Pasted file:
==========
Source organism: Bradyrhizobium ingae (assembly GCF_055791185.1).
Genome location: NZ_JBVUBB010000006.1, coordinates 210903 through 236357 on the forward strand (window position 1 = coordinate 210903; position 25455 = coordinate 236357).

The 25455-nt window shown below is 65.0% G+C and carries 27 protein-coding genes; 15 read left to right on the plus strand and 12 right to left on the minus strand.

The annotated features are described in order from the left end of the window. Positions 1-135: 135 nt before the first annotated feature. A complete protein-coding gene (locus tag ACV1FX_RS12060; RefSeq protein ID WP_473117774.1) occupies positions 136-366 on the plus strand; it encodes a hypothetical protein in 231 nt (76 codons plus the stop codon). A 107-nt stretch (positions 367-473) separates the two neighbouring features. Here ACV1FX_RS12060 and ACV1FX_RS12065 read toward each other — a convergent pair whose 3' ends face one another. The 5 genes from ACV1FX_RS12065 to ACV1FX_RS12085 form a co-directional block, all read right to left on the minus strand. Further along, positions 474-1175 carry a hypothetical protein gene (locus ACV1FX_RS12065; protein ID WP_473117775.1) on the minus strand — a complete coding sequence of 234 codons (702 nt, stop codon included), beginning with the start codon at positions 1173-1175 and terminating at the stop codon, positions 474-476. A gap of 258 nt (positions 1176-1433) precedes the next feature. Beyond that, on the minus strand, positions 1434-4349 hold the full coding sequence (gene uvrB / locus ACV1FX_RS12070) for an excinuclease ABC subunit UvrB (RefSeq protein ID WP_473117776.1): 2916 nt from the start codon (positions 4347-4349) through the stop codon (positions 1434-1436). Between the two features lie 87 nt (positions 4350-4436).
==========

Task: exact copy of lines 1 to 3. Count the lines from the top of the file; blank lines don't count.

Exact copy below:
Source organism: Bradyrhizobium ingae (assembly GCF_055791185.1).
Genome location: NZ_JBVUBB010000006.1, coordinates 210903 through 236357 on the forward strand (window position 1 = coordinate 210903; position 25455 = coordinate 236357).

The 25455-nt window shown below is 65.0% G+C and carries 27 protein-coding genes; 15 read left to right on the plus strand and 12 right to left on the minus strand.